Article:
Superman #15 review

Here's a H'el on Earth tie-in without an appearance by the titular antagonist. No, this issue focuses on Lex Luthor as Superman searches for insight that may help him beat the supposed Kryptonian. Along for the ride is Superboy, and the clone proves an object of fascination for Luthor after fighting his way into the criminal's bespoke prison alongside his 'big brother'.

We learn that Lex spends a lot of time trying to figure out a way into Superman's Fortress of Solitude; that he suffered a badly scarred head in a fight with Superman; that he does his own ironing.

That last one is a shocker - who knew Lex's convict clothing even required a regular press? More seriously, what sane prison system would allow the brightest brain on the planet access to anything he might use to escape? We also see that he's allowed to shave himself.

As it turns out, there's no problem - Superman reveals to Superboy that he tricked Luthor into designing 'a prison so elaborate even he couldn't break out of it'.

Which sounds clever. But honestly, does he really believe Lex wouldn't see through such a scam? Or that he'd come up with a design lacking his very own 'get out of jail free' card. Truly, it seems as if Superman and Luthor just enjoy playing head games, with their back and forth conversation just one more chance to score points off one another. I will give writer Scott Lobdell credit for an intimidating Luthor ... often authors give us a scientist so impressed with himself that he barely needs Superman to trip him up. This version, though, is Hannibal Lector creepy, sniffing Superboy and declaring him 'a piece of art' and displaying knowledge he shouldn't have (click on image to enlarge).

Superman puts on his game face, but is clearly rattled. He's also annoying in his own right, indicating to Superboy that he's taking him along to see Lex not because he's trusted, but because while the younger hero is borrowing the super-armour, he's 'a person of interest'. Nice.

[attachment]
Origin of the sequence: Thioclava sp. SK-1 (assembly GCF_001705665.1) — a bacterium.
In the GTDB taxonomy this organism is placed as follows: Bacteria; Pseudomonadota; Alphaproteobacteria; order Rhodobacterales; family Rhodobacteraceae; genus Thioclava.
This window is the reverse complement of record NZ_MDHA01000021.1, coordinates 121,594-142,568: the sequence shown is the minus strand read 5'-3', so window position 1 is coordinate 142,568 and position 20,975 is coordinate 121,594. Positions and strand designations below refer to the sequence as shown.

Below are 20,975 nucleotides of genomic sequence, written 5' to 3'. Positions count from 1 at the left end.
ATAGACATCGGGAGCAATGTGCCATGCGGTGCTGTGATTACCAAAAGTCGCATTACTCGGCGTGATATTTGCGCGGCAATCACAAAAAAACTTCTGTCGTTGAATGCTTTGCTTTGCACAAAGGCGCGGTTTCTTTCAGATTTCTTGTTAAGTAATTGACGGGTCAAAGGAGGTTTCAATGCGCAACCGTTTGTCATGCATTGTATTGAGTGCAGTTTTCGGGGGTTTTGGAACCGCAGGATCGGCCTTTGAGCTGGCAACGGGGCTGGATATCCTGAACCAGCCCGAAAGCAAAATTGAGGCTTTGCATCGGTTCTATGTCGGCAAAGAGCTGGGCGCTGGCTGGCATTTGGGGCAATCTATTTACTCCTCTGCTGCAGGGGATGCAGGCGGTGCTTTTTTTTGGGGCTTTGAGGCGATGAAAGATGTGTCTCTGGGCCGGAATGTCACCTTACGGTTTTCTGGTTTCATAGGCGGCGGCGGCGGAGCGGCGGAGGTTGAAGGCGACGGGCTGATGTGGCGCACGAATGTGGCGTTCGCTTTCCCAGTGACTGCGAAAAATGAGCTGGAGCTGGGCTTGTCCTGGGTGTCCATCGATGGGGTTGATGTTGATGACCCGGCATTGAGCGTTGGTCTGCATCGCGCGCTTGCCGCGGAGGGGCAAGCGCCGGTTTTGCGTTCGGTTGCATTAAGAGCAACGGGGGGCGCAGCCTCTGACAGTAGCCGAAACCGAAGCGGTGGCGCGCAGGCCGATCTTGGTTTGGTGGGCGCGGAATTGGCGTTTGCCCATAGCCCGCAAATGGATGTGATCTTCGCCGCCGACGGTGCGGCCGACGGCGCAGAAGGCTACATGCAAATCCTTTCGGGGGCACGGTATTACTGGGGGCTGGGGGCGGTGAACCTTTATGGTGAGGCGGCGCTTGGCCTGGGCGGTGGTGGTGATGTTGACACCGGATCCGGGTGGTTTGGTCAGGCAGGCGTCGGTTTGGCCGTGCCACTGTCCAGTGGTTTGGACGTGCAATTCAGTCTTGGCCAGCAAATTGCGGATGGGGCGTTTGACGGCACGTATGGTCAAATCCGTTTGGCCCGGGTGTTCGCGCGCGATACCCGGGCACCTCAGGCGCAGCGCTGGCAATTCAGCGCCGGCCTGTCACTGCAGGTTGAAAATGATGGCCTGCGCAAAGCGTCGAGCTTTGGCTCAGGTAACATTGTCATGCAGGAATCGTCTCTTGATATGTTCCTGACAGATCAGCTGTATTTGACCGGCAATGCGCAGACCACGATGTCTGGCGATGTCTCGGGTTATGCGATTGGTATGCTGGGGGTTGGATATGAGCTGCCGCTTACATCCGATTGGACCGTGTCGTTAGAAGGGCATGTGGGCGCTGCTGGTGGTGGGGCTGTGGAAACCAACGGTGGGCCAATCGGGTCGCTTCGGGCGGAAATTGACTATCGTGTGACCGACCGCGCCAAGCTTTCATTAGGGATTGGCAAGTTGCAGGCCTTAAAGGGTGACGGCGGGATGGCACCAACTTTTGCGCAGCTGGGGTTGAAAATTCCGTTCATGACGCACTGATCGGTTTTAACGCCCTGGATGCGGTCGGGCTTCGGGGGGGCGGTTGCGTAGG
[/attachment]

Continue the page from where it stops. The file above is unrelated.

Later, when Superboy suggests calling in his Teen Titans colleagues, Superman gets incredibly sniffy about the 'unsupervised superhumans', before calling in that shining example of metahuman maturity, the Justice League. It's as if Lobdell is trying to get an entry on the Superdickery site.

Then there's Lex's implication that his scars are the result of Superman trying to kill him, but losing his nerve. The sooner that incident is out in the open, and rebutted, the better.

I also don't like yet another reminder that the New 52 Superman isn't trusted by most of the world. Oi DC, he's Superman - he should be trusted. Move on.

The arrival of the League sees Lobdell's third-person narration get awfully soppy as regards the current fling between Superman and Wonder Woman. It's tonally out of keeping with the rest of the issue, but mercifully brief.

I do like that Lobdell puts Lex front and centre as Superman's greatest foe; this run has been sorely lacking in credible threats, so why not bring out the classic? And it's good that Superboy is allowed to be likable for a whole story, with no moments of pouty anger or mind control. Plus, there's a lovely scene as Superboy meets Flash for the first time. But the presentation of.Superman really takes the shine off this issue.

The art is consistently impressive though, with the leads all looking great, and Kenneth Rocafort's Justice League bodes well for next issue, as they try to grab the Fortress back from H'el. And the design of Luthor's prison is excellent. The colours of Sunny Gho clarify and add class.

Not a perfect issue, then, but the Lobdell/Rocafort Superman is certain an interesting beast. I'm looking forward to the close of the current crossover, to see where the creators will go when not having to serve a linewide storyline.


  1. In a time when a frighteningly high number of Americans refuse to believe that their president is actually a U.S. citizen, I can see there being some refusal to accept an acknowledged alien being as a trustworthy hero.

    But then again, I think a good comics story should refute that zeitgeist, not embrace it as an ethos. Sigh...

    1. That's a great point, Snell - there really are some dumb people out there.